The disproportionate impact of police violence on Black, Brown, and Native American communities creates significant psychological trauma for People of Color.
For example, Black people were more likely than white individuals to report stress after encounters with police, and police killings of unarmed Black people are shown to adversely affect mental health even among Black adults who were not directly impacted by the incident. Similarly, Black and Hispanic high school students exposed to localized police violence against unarmed suspects experience increased incidence of emotional disturbance and lower rates of high school completion and college enrollment.
Beyond contributing to trauma and mental illness among Communities of Color, systemic racism also makes it more difficult for these communities to access mental health treatment.
Black, Indigenous, and People of Color (BIPOC) communities are overall less likely to receive mental health services than white people. This is due to a variety of factors, including lower rates of insurance coverage, geographic inaccessibility, inability to afford care, mistrust of the health care system due to abuse and neglect, cultural stigma, and lack of diversity among mental health practitioners – obstacles which have generally worsened during COVID-19.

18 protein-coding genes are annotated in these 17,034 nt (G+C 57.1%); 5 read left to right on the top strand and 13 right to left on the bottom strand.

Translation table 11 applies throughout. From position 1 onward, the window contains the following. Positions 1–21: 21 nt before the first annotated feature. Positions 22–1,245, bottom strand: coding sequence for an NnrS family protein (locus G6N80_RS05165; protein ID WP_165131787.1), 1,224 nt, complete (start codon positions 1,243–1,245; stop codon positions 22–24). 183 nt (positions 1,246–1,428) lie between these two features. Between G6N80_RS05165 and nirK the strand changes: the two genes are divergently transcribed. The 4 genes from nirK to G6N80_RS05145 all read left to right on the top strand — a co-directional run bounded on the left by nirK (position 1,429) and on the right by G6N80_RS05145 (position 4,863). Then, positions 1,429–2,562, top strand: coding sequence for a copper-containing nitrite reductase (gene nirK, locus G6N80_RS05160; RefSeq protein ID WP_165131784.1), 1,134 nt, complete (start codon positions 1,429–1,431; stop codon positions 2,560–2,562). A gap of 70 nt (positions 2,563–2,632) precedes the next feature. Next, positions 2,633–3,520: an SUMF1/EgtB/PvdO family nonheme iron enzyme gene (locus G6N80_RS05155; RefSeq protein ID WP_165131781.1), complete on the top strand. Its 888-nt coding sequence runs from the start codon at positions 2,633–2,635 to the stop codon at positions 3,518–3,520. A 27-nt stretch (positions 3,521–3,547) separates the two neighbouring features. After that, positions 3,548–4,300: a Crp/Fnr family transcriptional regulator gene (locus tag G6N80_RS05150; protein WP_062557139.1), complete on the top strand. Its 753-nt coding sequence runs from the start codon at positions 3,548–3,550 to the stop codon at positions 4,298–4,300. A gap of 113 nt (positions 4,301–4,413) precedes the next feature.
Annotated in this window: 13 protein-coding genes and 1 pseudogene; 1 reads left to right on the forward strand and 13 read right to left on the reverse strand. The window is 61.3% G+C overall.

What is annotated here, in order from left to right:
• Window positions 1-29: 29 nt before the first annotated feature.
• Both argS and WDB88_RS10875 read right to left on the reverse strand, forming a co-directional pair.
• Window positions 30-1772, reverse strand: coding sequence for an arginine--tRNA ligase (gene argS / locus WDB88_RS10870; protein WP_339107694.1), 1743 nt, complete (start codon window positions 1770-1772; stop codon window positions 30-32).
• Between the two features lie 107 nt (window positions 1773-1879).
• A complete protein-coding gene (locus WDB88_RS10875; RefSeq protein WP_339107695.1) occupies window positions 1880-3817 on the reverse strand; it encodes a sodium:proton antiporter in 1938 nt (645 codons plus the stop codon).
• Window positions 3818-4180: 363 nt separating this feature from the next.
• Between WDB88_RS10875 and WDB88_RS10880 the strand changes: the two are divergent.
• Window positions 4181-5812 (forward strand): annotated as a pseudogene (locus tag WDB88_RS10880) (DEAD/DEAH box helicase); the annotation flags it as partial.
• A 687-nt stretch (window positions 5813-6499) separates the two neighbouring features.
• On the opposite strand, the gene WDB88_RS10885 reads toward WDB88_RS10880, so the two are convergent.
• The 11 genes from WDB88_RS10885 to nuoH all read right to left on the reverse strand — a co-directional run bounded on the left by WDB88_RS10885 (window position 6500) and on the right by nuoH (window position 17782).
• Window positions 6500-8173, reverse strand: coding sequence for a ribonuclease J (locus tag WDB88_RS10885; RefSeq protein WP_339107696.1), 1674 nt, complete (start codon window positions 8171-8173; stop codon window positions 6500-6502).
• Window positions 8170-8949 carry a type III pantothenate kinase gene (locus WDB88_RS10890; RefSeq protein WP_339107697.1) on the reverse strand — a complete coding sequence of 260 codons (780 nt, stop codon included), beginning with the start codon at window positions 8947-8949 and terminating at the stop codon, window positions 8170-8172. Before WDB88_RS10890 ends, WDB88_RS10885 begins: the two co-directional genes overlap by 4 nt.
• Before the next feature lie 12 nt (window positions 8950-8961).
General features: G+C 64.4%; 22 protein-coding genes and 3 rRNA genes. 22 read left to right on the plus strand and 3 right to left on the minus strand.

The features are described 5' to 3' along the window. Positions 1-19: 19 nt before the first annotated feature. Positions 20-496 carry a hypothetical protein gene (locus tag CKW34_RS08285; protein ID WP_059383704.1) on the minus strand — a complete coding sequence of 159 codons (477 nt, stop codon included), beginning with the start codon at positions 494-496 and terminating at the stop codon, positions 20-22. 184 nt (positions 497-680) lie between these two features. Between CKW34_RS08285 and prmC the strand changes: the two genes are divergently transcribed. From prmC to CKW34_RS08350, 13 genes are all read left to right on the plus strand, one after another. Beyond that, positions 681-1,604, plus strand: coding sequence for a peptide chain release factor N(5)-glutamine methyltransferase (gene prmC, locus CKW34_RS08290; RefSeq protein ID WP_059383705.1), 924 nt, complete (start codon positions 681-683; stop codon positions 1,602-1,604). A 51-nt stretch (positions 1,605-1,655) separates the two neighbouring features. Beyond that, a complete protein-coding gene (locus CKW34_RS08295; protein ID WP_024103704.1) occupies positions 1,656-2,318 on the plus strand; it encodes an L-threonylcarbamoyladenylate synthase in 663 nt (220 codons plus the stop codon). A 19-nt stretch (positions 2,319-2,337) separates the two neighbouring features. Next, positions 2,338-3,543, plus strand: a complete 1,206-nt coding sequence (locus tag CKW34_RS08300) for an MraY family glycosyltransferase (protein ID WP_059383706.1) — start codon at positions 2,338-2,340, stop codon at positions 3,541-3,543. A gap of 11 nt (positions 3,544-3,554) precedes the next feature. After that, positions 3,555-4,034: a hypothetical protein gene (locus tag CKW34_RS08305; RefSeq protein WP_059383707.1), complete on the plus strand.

The Reform Jewish Movement recently endorsed the Strengthening Mental Health Supports for BIPOC Communities Act, which was introduced by Representatives Tony Cárdenas (CA-29) and Eddie Bernice Johnson (TX-30) in August. This bill requires states receiving funding from the Community Mental Health Services Block Grant program to report how they are utilizing funding to advance mental health services for BIPOC communities, which will help ensure that Communities of Color can access resources and services necessary to care for their mental health.
Congress must also take a more holistic approach to understand and address how racism contributes to unequal health outcomes – including mental health disparities – among Communities of Color.
The Anti-Racism in Public Health Act of 2020 (H.R. 8178/S.4533) declares racism a public health crisis, expands research into the public health impacts of systemic racism, and requires the federal government to develop anti-racist health policy. Recently introduced by Senator Elizabeth Warren (MA), Representative Ayanna Pressley (MA-07), and Representative Barbara Lee (CA-13), this bill establishes a National Center for Anti-Racism at the Centers for Disease Control Prevention (CDC) and creates a Law Enforcement Violence Prevention Program within the National Center for Injury Prevention and Control at the CDC. These programs will help policymakers better understand how systemic racism and police violence affect overall health – including mental health – of minority communities. Urge your member of Congress to support the Anti-Racism in Public Health Act of 2020.
As we observe Mental Illness Awareness Week this October and work to combat the stigma of mental illness within our Jewish communities and broader society, let us resolve to recognize and address the unique impacts of systemic racism and COVID-19 on mental health.